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General Anesthesia


nantynannie
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Hi Everyone,

I thought that this was important information to share, though it might not pertain to everyone, or maybe you already know this...my neuro and dysautonomia specialist told me yesterday that under no circumstances (short of life threatening emergency) should I ever have general anesthesia. I am supposed to have surgery (fusion on my neck) but she said absolutely no way.

Anyone else heard of this? I think that we should all know that we should not have general anesthesia, maybe I am the only one who did not know?

Ann

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Ann, I'm unaware of any special reason why we shouldn't have general anesthesia. I've had two spinal fusions, I've had my gall bladder removed, sinus surgery, and a number of other procedures, all under general anesthesia.

I was told by Dr. Grubb (a specialist in autonomic disorders) that it was fine for me to have general anesthesia as long as I was monitored as they would any cardiac patient.

Nina

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My pcp whom is not a specialist of dysautomonia but he knows alot about it and if he doesn't know he would find someone that does. Anyway he told me it would be fine to have an elective surgery that I had been wanting for some time which will require general anesthesia, he even refered me to the surgeon. I point blank asked him would the anesthesia be a problem, he said that the only different is they will probably put in an arterial line to monitior my bp internally.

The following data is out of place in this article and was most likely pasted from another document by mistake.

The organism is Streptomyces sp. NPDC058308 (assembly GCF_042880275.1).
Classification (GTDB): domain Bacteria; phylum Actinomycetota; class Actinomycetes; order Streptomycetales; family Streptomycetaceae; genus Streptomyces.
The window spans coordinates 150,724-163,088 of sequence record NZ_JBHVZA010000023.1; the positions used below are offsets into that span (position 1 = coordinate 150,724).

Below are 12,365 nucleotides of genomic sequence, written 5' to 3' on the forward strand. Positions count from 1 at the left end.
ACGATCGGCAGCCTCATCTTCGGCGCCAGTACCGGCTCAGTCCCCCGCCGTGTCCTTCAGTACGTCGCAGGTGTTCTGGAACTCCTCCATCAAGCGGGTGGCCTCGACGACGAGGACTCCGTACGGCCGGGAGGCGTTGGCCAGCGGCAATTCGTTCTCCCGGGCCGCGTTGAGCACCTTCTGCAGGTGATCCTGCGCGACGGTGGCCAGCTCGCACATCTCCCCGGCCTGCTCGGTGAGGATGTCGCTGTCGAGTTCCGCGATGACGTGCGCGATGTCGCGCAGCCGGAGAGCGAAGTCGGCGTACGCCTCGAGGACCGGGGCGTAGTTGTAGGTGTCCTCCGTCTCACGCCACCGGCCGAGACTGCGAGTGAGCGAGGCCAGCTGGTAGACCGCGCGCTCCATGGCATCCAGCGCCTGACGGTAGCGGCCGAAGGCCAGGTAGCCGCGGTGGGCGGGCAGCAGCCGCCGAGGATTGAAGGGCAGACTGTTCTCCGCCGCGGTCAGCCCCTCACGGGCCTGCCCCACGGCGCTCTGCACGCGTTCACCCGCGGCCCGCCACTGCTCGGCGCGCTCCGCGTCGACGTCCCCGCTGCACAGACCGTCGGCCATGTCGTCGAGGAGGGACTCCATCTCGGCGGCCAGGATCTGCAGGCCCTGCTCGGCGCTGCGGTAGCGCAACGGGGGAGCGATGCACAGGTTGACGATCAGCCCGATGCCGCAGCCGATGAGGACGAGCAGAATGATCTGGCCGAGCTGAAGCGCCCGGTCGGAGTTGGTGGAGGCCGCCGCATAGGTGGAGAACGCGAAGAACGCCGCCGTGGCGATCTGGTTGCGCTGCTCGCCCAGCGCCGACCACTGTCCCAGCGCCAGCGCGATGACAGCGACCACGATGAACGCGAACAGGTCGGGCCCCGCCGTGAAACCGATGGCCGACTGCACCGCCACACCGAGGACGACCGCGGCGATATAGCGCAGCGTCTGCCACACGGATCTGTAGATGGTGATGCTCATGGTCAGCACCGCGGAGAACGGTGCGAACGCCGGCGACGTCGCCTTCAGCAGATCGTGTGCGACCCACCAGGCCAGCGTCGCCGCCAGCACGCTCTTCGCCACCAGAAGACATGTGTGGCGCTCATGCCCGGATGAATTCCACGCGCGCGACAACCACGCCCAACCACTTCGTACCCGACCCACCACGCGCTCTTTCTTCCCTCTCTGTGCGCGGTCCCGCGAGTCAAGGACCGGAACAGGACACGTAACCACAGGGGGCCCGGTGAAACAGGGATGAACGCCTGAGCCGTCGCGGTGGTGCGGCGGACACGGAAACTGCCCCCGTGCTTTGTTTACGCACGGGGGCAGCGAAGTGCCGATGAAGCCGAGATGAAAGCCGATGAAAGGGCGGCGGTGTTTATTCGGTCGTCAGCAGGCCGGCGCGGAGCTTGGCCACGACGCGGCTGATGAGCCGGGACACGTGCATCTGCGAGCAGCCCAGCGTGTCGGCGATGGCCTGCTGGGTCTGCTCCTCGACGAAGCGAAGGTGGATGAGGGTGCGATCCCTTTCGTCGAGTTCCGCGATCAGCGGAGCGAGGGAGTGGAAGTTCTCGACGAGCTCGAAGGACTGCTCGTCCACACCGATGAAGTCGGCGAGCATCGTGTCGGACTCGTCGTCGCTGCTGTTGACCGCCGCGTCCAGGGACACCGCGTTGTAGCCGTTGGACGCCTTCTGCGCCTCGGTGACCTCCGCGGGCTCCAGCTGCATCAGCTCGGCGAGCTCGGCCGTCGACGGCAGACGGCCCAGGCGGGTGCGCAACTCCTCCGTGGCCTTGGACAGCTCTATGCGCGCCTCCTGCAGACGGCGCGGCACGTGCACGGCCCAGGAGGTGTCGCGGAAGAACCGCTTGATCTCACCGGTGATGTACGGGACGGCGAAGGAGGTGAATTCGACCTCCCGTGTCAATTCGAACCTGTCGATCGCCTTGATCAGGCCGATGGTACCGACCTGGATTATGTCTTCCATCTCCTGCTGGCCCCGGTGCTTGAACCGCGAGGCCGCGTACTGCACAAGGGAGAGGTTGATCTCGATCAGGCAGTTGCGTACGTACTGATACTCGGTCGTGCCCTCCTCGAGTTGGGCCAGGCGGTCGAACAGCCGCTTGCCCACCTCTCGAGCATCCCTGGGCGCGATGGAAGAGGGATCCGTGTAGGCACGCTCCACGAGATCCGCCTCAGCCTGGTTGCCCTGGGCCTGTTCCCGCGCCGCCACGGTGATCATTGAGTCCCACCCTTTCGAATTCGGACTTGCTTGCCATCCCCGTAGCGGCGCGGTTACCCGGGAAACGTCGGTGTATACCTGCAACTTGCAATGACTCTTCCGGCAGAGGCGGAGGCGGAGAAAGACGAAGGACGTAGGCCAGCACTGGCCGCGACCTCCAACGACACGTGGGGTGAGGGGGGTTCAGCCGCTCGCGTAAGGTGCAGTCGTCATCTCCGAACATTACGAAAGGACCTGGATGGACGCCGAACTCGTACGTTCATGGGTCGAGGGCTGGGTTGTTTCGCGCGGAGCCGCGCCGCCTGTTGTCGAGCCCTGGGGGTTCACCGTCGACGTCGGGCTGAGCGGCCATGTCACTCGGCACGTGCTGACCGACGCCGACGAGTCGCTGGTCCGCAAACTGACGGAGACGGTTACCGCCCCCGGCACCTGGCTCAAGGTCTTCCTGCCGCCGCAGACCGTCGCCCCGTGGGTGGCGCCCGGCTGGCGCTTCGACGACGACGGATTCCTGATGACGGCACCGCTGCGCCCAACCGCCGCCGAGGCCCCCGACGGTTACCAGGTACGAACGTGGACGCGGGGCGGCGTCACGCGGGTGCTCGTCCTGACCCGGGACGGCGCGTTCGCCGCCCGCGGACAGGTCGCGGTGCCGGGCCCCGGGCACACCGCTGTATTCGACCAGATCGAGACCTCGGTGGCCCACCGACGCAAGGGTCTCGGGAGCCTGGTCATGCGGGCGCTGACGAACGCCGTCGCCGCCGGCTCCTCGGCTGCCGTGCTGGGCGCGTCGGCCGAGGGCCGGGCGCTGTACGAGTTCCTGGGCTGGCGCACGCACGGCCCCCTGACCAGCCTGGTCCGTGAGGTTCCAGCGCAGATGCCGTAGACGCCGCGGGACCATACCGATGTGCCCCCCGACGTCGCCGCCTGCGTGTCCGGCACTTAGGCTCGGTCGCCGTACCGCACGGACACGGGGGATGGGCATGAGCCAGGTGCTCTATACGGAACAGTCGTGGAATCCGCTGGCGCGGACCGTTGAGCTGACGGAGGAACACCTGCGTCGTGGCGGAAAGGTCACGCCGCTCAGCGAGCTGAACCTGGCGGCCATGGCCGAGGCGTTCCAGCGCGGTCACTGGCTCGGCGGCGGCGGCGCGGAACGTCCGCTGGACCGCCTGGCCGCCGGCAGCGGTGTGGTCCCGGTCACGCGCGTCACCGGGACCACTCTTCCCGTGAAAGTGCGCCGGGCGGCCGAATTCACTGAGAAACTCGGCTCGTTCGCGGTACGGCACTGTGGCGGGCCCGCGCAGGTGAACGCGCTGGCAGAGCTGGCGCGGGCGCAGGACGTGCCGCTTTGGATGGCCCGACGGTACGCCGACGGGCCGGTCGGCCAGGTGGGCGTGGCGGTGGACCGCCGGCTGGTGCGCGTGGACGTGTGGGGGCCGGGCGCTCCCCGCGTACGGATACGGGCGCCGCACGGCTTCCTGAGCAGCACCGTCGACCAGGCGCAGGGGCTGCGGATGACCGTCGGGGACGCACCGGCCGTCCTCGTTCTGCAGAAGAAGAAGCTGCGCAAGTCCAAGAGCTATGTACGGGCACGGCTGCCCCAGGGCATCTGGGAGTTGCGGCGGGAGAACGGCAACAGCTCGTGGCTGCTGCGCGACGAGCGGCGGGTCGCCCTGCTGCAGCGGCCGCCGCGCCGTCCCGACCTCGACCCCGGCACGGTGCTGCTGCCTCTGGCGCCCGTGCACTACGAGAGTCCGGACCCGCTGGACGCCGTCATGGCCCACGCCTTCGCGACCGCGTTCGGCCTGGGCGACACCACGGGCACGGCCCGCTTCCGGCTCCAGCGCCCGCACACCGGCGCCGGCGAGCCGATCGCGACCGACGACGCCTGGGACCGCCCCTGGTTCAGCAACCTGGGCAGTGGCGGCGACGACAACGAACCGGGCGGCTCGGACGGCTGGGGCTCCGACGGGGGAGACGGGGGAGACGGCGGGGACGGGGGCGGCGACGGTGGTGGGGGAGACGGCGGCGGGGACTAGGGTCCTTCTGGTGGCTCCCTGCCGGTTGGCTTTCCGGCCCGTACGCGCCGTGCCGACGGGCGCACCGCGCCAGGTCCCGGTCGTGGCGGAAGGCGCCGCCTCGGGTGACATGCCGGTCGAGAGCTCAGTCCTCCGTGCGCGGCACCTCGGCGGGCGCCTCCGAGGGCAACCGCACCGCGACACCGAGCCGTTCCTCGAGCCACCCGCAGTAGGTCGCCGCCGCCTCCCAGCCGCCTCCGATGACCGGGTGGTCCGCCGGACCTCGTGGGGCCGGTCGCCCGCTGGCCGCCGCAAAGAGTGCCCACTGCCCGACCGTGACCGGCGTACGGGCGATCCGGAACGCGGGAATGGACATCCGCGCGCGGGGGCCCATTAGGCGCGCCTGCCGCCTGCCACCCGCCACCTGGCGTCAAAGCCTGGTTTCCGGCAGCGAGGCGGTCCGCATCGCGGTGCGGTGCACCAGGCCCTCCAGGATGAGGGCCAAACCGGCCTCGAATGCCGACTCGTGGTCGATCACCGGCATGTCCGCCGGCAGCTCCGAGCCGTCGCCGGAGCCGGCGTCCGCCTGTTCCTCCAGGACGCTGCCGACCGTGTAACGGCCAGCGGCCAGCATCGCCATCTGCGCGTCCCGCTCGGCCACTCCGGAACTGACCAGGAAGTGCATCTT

Paige

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Paige, I had an A-line for each of my surgeries--it's more than just for allowing them to monitor your pressure--it allows them to do a high volume infusion to bring your bp up if it suddenly drops.

Nina

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I also can't imagine why general anesthesia would be dangerous for us. I'd be very interested in hearing the explanation! I had to have general anesthesia when my daughter was born via c-section, due to abruption. B/c I hadn't had an epidural and they had to move fast, they put me under general anesthesia. ( I had POTS but was undiagnosed). Anyway, I had no reaction to the anesthesia. I think it was the SURGERY that my body responded to. This is what my POTS doctor has warned me about--not that it is life-threatening, but just that we dysautonomics are highly sensitive to surgery, like we are to most any stress (but surgery is super stressful to the body), and he has seen most of his patients have an increase in symptoms for some time following surgery. We are also often sensitve to epinephrine and for that reason it should be avoided for use in local anesthetics.

Katherine

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Hi Everyone,

I did not ask for much of an explanation, but she did say that for me (and I assumed others) my nervous system was too unpredicatble and things could go awry with BP and HR. Also, she said that I would be very sick for a long time after the surgery.